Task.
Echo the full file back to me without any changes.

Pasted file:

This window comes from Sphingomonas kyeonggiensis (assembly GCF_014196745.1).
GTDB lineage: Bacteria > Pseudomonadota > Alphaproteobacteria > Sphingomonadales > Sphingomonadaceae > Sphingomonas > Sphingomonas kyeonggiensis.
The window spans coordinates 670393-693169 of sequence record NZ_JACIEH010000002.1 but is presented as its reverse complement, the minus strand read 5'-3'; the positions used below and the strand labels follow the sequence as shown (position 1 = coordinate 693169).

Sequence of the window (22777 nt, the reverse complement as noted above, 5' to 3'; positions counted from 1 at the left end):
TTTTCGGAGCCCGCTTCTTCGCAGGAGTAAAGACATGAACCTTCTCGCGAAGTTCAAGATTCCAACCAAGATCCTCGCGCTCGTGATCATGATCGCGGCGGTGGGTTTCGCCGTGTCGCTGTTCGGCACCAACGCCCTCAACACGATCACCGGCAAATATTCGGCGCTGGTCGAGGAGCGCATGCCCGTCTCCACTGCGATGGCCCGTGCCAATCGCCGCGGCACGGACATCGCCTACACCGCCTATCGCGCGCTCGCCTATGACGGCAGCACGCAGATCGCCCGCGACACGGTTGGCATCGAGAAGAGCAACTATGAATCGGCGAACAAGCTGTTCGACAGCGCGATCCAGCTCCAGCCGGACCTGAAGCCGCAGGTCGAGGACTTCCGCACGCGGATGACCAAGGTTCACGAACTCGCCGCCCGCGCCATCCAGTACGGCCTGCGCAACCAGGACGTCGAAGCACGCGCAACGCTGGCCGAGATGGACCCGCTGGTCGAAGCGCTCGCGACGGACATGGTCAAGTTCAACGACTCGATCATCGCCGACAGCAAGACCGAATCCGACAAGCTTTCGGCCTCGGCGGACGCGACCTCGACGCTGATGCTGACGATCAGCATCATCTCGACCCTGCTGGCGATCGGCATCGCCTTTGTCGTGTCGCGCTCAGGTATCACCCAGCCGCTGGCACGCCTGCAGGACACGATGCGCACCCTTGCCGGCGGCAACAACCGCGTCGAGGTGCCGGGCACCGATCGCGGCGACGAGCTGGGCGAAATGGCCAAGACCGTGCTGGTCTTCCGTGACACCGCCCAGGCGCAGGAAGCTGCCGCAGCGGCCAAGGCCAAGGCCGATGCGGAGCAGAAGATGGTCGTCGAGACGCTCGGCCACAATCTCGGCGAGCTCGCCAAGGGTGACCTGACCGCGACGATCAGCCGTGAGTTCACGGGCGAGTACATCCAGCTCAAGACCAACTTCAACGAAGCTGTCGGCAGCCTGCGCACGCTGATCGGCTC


This window comes from Sphingomonas kyeonggiensis (assembly GCF_014196745.1).
GTDB lineage: Bacteria > Pseudomonadota > Alphaproteobacteria > Sphingomonadales > Sphingomonadaceae > Sphingomonas > Sphingomonas kyeonggiensis.
The window spans coordinates 670393-693169 of sequence record NZ_JACIEH010000002.1 but is presented as its reverse complement, the minus strand read 5'-3'; the positions used below and the strand labels follow the sequence as shown (position 1 = coordinate 693169).

Sequence of the window (22777 nt, the reverse complement as noted above, 5' to 3'; positions counted from 1 at the left end):
TTTTCGGAGCCCGCTTCTTCGCAGGAGTAAAGACATGAACCTTCTCGCGAAGTTCAAGATTCCAACCAAGATCCTCGCGCTCGTGATCATGATCGCGGCGGTGGGTTTCGCCGTGTCGCTGTTCGGCACCAACGCCCTCAACACGATCACCGGCAAATATTCGGCGCTGGTCGAGGAGCGCATGCCCGTCTCCACTGCGATGGCCCGTGCCAATCGCCGCGGCACGGACATCGCCTACACCGCCTATCGCGCGCTCGCCTATGACGGCAGCACGCAGATCGCCCGCGACACGGTTGGCATCGAGAAGAGCAACTATGAATCGGCGAACAAGCTGTTCGACAGCGCGATCCAGCTCCAGCCGGACCTGAAGCCGCAGGTCGAGGACTTCCGCACGCGGATGACCAAGGTTCACGAACTCGCCGCCCGCGCCATCCAGTACGGCCTGCGCAACCAGGACGTCGAAGCACGCGCAACGCTGGCCGAGATGGACCCGCTGGTCGAAGCGCTCGCGACGGACATGGTCAAGTTCAACGACTCGATCATCGCCGACAGCAAGACCGAATCCGACAAGCTTTCGGCCTCGGCGGACGCGACCTCGACGCTGATGCTGACGATCAGCATCATCTCGACCCTGCTGGCGATCGGCATCGCCTTTGTCGTGTCGCGCTCAGGTATCACCCAGCCGCTGGCACGCCTGCAGGACACGATGCGCACCCTTGCCGGCGGCAACAACCGCGTCGAGGTGCCGGGCACCGATCGCGGCGACGAGCTGGGCGAAATGGCCAAGACCGTGCTGGTCTTCCGTGACACCGCCCAGGCGCAGGAAGCTGCCGCAGCGGCCAAGGCCAAGGCCGATGCGGAGCAGAAGATGGTCGTCGAGACGCTCGGCCACAATCTCGGCGAGCTCGCCAAGGGTGACCTGACCGCGACGATCAGCCGTGAGTTCACGGGCGAGTACATCCAGCTCAAGACCAACTTCAACGAAGCTGTCGGCAGCCTGCGCACGCTGATCGGCTC